I would think by now that all tradesmen have heard the term “biofuel.” In my travels it seems to be becoming part of the everyday discussion about heating oil. For those of you who may be wondering, biofuel is a blend of two products: biodiesel and our standard home heating oil. You will also hear that there are several different blends, such as B2, B5, B20, and B100.
For example, B2 is 2% pure bio, B20 is 20% pure bio and B100 is 100% pure biodiesel.
In 2008, ASTM D396 provided specs for both # 1 and #2 home heating oil and approved up to 5% bio blend for home heating oil. So, 95% mineral oil blended with 5% bio is classified as B5.
Much of the biofuel testing has been conducted at The Brookhaven National Laboratory with the support of NORA—the National Oilheat Research Alliance—and the National Biodiesel Board, with one of the goals being to move heating oil to a lower sulfur level, along with lowering the greenhouse gas emissions. Biofuel can be used in standard oil-heating equipment, requiring little to no specific changes.
I learned from a dealer who tracked service on customers’ heating equipment that, compared to conventional heating oil, biofuel burns cleaner, resulting in less required maintenance. This same dealer saved a year’s worth of oil filter cartridges and pump strainers from equipment that had burned biofuel. He showed them to me, and I was amazed how clean they were. When bio was first tested, it was discovered that in some cases standard oil pump seals, gaskets and valve seats failed when exposed to biodiesel blends. The new bio pumps have Viton, a synthetic material that has proven compatible with biofuels and appears to have minimized pump failures.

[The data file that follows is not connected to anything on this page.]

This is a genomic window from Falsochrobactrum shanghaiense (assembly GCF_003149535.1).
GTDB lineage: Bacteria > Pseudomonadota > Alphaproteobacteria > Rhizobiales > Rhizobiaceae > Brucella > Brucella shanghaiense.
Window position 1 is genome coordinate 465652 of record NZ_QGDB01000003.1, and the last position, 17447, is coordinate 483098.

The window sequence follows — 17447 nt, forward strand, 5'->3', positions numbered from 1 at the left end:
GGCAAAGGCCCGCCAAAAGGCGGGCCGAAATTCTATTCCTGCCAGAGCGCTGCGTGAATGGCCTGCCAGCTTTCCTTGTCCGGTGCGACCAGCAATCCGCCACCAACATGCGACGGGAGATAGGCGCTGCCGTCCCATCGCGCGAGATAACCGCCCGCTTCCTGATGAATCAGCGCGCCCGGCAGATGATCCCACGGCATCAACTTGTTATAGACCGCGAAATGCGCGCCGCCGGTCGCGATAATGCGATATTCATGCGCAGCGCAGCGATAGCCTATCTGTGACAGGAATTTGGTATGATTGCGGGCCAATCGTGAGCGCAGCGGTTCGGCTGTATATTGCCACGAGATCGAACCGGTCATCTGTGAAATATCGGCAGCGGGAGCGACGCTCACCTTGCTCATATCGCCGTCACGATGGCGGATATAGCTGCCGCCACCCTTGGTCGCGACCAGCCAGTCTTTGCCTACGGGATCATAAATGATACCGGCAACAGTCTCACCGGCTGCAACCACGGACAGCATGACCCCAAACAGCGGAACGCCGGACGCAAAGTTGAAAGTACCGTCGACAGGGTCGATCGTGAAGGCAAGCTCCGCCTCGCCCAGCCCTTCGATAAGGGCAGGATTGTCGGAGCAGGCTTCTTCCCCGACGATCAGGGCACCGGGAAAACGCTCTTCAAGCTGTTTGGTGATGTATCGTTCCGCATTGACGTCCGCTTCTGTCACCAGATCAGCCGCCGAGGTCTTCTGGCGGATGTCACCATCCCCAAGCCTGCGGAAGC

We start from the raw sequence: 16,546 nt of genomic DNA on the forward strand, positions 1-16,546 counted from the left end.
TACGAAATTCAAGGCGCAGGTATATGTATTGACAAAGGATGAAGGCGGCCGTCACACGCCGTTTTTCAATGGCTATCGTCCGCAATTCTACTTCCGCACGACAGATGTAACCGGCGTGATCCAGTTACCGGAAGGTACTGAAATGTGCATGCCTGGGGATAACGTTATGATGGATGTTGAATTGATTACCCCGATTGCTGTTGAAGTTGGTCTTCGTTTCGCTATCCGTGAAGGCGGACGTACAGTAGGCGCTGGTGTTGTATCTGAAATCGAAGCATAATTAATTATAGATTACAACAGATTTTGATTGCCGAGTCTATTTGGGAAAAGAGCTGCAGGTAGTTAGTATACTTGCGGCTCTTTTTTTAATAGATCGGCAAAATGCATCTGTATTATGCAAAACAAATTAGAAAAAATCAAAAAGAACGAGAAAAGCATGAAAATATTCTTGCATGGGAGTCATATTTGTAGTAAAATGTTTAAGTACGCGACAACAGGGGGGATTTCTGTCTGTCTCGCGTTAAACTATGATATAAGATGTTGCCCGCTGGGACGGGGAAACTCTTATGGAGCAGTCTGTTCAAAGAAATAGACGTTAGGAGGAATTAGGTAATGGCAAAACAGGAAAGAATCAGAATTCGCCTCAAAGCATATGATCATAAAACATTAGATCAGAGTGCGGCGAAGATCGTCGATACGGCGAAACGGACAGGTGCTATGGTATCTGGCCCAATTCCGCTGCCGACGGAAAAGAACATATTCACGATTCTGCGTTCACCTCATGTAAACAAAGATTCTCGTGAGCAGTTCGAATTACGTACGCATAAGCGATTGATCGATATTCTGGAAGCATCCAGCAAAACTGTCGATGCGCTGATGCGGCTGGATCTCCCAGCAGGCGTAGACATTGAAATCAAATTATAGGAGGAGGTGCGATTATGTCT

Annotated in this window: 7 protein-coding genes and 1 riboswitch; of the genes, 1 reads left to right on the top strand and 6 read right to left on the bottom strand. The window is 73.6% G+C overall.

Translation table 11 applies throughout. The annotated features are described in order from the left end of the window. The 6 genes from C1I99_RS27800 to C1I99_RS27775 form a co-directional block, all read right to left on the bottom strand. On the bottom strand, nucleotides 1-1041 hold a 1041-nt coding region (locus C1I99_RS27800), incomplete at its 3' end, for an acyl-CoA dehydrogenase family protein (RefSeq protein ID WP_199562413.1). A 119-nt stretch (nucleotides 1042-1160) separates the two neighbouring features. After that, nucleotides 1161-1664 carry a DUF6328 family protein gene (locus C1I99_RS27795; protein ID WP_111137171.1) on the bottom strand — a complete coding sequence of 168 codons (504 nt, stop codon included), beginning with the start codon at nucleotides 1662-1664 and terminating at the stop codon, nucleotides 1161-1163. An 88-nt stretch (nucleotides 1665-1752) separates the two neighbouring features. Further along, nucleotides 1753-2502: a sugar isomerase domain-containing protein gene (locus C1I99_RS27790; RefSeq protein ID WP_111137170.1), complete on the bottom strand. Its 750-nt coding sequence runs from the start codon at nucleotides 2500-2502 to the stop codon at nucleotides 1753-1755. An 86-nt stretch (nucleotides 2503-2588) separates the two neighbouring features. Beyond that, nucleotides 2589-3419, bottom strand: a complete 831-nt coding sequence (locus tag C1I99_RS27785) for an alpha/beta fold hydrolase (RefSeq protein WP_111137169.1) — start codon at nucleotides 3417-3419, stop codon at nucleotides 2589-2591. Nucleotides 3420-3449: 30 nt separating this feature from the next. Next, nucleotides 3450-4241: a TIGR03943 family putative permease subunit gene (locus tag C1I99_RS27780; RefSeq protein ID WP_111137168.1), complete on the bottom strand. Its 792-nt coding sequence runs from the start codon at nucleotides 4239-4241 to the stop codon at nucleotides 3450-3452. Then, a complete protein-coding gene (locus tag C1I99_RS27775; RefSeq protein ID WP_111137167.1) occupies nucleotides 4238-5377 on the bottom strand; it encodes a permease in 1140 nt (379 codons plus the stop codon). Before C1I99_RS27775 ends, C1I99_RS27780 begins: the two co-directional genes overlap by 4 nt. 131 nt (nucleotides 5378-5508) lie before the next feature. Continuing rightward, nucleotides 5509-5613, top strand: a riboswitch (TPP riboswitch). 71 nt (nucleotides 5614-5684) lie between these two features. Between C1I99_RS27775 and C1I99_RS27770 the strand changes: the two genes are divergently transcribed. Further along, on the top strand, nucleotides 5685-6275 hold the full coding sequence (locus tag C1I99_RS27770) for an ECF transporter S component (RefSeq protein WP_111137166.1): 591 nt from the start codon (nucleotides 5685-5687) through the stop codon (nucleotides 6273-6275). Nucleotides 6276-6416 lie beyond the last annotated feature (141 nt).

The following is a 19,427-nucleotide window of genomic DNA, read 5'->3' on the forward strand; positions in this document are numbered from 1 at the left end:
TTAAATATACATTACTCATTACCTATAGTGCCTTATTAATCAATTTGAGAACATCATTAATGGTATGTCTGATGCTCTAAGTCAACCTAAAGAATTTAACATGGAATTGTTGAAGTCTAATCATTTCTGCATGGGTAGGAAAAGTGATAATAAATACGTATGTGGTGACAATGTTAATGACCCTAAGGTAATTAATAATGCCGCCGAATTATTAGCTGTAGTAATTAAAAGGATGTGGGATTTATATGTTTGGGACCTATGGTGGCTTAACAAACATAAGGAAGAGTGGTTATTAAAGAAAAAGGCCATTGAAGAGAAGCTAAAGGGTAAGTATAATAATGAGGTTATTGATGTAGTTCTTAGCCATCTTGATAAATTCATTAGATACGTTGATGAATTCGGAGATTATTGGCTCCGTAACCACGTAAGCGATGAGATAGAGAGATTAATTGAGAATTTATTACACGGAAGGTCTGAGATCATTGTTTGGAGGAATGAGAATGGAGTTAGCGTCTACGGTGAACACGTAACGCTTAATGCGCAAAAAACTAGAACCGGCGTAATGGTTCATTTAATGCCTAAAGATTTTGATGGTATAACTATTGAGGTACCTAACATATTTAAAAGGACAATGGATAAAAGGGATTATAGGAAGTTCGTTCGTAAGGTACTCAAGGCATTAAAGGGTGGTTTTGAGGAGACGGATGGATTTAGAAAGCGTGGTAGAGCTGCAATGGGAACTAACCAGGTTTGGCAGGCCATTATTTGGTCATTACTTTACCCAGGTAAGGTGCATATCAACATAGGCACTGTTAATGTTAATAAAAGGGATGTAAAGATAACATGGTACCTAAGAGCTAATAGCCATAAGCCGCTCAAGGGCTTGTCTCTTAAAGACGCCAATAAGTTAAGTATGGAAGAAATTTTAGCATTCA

I’ve been advised by some of the chemical companies that fuel oil stabilizers can help to extend the shelf life of the fuel. Today, as many of you know, fuel oil additives come with many chemical configurations, and I cannot recommend anything other than to suggest looking at the specification to see if it is compatible with biofuel.
I was recently introduced to a new biodiesel oil pump retrofit kit that has a special biofuel oil pump with a special label rated for use with up to B20. The kit is designed to help remove copper, brass and other metals that are in constant contact with the fuel. These pumps feature stainless steel components and will not negatively interact with the biofuels.
In the area of accessories, I recently spoke with a service manager, who stated he will be installing the new biofuel oil pumps in place of the standard units along with the bio-rated Tigerloop, a deaerator. In closing, I have heard there are some who have contemplated blending their own fuel. My suggestion: Leave that to expert companies that can produce and back up the quality and remove any potential liabilities.—Charles Bursey, Sr.
Charles Bursey, Sr., is a columnist for Fuel Oil News.